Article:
Our notions of those who lived before the invention of photography and recording are formed almost entirely by the written words they have left us–a fact that favors the literary. As a result, Washington, whose writing was clear and solid but rarely sparkling, has faded a bit. If it were not for his image on Mount Rushmore and the money in our pockets, he might have faded a bit more. But in his lifetime he was very present, and a master of communication.
6. Andrew Nagorski, The Greatest Battle: Stalin, Hitler, and the Desperate Struggle for Moscow that Changed the Course of World War II (Simon and Schuster, 2007).
Moscow turned the tide of World War II on the Eastern Front, even as Moscow had reversed the course of Napoleon’s army and ambitions. Most Americans are probably generally aware that the Soviets Union was (eventually) a major ally in World War II. Fewer know that what Russians still call the “Great Patriotic War” led to the deaths of millions upon millions of Russians, both soldiers and civilians.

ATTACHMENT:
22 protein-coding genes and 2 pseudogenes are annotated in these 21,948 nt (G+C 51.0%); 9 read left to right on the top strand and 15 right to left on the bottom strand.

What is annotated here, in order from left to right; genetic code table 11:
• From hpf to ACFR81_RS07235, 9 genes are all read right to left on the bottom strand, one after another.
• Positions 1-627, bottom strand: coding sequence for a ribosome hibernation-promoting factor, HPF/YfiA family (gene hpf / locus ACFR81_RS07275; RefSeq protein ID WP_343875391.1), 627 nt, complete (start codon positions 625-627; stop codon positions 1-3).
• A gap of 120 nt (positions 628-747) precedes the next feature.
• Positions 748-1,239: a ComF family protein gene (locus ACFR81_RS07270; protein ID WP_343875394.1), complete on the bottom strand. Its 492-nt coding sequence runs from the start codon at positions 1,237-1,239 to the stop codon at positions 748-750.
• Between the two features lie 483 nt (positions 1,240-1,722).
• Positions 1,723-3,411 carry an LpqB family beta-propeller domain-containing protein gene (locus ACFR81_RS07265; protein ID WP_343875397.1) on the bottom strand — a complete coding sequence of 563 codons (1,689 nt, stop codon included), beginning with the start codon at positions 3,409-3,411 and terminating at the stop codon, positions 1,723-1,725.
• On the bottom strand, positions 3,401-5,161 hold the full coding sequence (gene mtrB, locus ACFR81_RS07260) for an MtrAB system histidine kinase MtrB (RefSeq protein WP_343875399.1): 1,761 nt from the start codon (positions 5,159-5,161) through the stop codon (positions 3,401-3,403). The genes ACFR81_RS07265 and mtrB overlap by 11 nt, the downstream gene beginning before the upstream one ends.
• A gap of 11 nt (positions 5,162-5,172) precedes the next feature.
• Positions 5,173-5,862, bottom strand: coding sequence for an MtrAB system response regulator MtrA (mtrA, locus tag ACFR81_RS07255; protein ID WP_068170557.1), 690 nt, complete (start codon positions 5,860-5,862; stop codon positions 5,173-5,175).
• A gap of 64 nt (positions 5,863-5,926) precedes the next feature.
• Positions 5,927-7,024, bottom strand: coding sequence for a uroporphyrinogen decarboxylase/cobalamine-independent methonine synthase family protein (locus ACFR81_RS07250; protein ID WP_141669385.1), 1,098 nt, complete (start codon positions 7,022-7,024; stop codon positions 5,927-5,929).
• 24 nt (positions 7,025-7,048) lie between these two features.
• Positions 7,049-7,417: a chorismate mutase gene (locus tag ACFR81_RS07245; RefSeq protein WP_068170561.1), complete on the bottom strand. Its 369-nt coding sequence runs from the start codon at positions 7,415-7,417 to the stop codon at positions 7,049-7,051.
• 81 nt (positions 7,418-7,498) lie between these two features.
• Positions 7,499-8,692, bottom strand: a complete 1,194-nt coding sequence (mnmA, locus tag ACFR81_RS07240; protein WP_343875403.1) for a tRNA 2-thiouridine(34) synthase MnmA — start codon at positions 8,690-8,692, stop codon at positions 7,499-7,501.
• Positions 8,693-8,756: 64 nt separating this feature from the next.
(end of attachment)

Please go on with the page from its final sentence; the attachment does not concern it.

In retrospect, it is easy to see that Adolf Hitler’s decision to launch “Operation Barbarossa” and invade Russia eventually spelled the end of the Third Reich. Hitler’s armies simply could not sustain a two-front war against strengthening allies.
Still, it did not look that way at the time. The Wehrmacht marched quickly through Russia toward Moscow — but there it was stopped. Andrew Nagorski tells the story of that epic battle with great skill. The story is brutal, honest, and important.